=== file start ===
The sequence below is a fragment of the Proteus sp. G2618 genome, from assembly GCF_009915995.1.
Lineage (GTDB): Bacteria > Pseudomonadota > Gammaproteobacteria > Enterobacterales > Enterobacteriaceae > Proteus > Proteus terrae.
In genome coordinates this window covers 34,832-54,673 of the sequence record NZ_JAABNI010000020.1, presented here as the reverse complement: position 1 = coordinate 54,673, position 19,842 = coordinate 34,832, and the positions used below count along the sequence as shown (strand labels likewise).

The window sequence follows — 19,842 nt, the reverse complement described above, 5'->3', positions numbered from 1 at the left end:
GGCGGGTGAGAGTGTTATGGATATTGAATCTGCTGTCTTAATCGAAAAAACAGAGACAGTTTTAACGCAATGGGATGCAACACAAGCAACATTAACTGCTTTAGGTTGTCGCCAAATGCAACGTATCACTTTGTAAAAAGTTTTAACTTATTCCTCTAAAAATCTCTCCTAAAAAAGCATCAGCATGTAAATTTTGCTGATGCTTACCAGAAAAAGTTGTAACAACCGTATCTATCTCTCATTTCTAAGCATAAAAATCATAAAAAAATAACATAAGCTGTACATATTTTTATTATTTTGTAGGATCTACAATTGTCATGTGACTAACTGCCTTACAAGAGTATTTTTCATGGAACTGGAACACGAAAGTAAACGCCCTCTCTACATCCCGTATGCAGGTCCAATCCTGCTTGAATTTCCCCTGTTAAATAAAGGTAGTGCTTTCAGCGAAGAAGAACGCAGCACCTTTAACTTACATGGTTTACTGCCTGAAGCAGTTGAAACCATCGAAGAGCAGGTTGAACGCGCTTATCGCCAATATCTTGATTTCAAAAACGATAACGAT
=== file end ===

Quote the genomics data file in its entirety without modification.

The sequence below is a fragment of the Proteus sp. G2618 genome, from assembly GCF_009915995.1.
Lineage (GTDB): Bacteria > Pseudomonadota > Gammaproteobacteria > Enterobacterales > Enterobacteriaceae > Proteus > Proteus terrae.
In genome coordinates this window covers 34,832-54,673 of the sequence record NZ_JAABNI010000020.1, presented here as the reverse complement: position 1 = coordinate 54,673, position 19,842 = coordinate 34,832, and the positions used below count along the sequence as shown (strand labels likewise).

The window sequence follows — 19,842 nt, the reverse complement described above, 5'->3', positions numbered from 1 at the left end:
GGCGGGTGAGAGTGTTATGGATATTGAATCTGCTGTCTTAATCGAAAAAACAGAGACAGTTTTAACGCAATGGGATGCAACACAAGCAACATTAACTGCTTTAGGTTGTCGCCAAATGCAACGTATCACTTTGTAAAAAGTTTTAACTTATTCCTCTAAAAATCTCTCCTAAAAAAGCATCAGCATGTAAATTTTGCTGATGCTTACCAGAAAAAGTTGTAACAACCGTATCTATCTCTCATTTCTAAGCATAAAAATCATAAAAAAATAACATAAGCTGTACATATTTTTATTATTTTGTAGGATCTACAATTGTCATGTGACTAACTGCCTTACAAGAGTATTTTTCATGGAACTGGAACACGAAAGTAAACGCCCTCTCTACATCCCGTATGCAGGTCCAATCCTGCTTGAATTTCCCCTGTTAAATAAAGGTAGTGCTTTCAGCGAAGAAGAACGCAGCACCTTTAACTTACATGGTTTACTGCCTGAAGCAGTTGAAACCATCGAAGAGCAGGTTGAACGCGCTTATCGCCAATATCTTGATTTCAAAAACGATAACGAT